Many years ago on North Spring Street in Los Angeles there was a three story red brick industrial building. It was near chinatwon and not far from today’s Artist’s Lofts in the former Brewery.
It was the Women’s Building and in the 1970s I took some classes there, workshops really. I was already doing photography and I aspired to write.
One of those workshops discussed the coming out memoir. She quipped that all coming out stories be they lesbian or gay are the same story. This was during the transwars and I was stealth (ah the term I hate but occasionally use).
I had noticed this tendency as I had lesbian and gay coming out stories in my library along with the WBT memoirs/autobiographies. A class I was concurrently taking at UCLA used Joseph Campbell’s “Hero with a Thousand Faces” as one of the texts.
With WBTs there are two basic narrative paths that were established early. They both share common childhood elements including an early awareness of difference (something one also find in L/G life stories). They diverge as we enter adulthood.
The life paths of Jan Morris and Renee Richards represent the life arc of those who come out in mid-life. Both had their stories published in the mid-1970s and were seen as examples of people who were privileged even as males by having positions of relatively high status. Their education and status prior to coming out gave them a far greater platform than those of us who had come out just upon entry into adulthood.
Our stories were more reflected in Canary Conn’s book.
In the early 1980s April Ashley’s book came out. She had been a personal hero of mine. I had discovered a serialized version of her story in one of the tabloid newspapers in 1962 and it had confirmed who and what I was. While the details of our stories were different the elements were the same.
Aleshia and I were among those interviewed by Susan Stryker for the film “Screaming Queens” about the 1966 riot at Compton’s Cafeteria in San Francisco’s Tenderloin. Aleshia pre-dated the riots and I post-dated them.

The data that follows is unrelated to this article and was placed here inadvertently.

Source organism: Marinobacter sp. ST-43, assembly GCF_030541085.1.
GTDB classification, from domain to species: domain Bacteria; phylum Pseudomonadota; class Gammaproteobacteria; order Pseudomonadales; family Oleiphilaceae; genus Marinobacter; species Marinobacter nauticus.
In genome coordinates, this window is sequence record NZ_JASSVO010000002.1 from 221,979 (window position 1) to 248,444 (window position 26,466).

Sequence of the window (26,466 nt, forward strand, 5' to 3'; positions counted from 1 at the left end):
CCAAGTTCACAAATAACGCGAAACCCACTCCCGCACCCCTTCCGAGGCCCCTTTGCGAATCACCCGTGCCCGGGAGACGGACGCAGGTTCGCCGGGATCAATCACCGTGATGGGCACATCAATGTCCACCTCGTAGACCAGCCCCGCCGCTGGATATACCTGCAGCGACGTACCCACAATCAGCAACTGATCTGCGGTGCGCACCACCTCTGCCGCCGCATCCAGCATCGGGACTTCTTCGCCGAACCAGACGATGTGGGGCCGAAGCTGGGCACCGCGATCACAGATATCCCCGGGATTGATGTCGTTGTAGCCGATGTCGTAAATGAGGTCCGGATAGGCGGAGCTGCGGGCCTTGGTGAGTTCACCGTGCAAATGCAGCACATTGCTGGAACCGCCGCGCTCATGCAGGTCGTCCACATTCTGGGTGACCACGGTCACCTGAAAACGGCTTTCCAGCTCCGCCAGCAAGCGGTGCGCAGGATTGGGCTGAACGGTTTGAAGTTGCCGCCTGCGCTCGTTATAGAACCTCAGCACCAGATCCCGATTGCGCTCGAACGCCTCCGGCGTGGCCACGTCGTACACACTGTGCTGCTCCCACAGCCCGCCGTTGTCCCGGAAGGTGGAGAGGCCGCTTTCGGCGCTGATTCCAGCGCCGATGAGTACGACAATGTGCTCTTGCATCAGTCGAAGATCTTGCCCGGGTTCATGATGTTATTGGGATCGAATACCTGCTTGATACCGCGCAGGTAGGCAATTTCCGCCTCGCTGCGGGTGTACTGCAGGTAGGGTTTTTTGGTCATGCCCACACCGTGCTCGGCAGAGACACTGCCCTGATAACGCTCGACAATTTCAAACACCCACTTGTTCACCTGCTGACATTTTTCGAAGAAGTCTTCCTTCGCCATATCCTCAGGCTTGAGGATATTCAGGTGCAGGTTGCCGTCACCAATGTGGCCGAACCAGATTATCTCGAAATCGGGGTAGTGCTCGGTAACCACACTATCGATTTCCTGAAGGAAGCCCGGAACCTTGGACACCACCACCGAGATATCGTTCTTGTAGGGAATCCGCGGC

I had put off picking up a copy of her book for a number of years. Recently a good friend of mine from the days of way back when suggested I would enjoy it saying the language and situations Aleshia describes aren’t far off from our own experiences some 10 years later.
The thing I am enjoying most is that unlike many of our biographies her SRS is not the climax but really only the beginning.
I think we fool ourselves wih thinking SRS is the end of our unique stories. I think a lot of what comes after is far more interesting.
Her experiencing of Dr. Belt’s surgery is closer to my experiencing of Dr. Laub’s surgery with the packing and stents as well as the poor levels of pain management than what I heard from sisters who have gone through their surgeries in the last 15-20 years.
It’s a good book. Some of us are interested in the topic and stories of others. I’m not going to argue that one should or shouldn’t be. We need at least a few to keep our stories alive because when we don’t speak up the pathologizers hegmonically dominate the discourse.
February 25, 2009 at 6:03 am
One comment you made here jumps off the screen at me because it is something I believe very strongly. It is that SRS is only a beginning. I have seen it the many I have counselled over the years and it is certainly true of my own journey.
I have seen a tremendous variety of outcomes post srs and the only measure I ever make is whether or not the person becomes a stable and happy member of the community. There is no other valid measure. However, it is those who have a clear idea of what it is they want and need from life beyond who seem to end up the happiest but then that can also be said of almost anyone irespective of whether or not they have been through transsexualism. But isn’t that the point? SRS is simply a procedure that enables choices.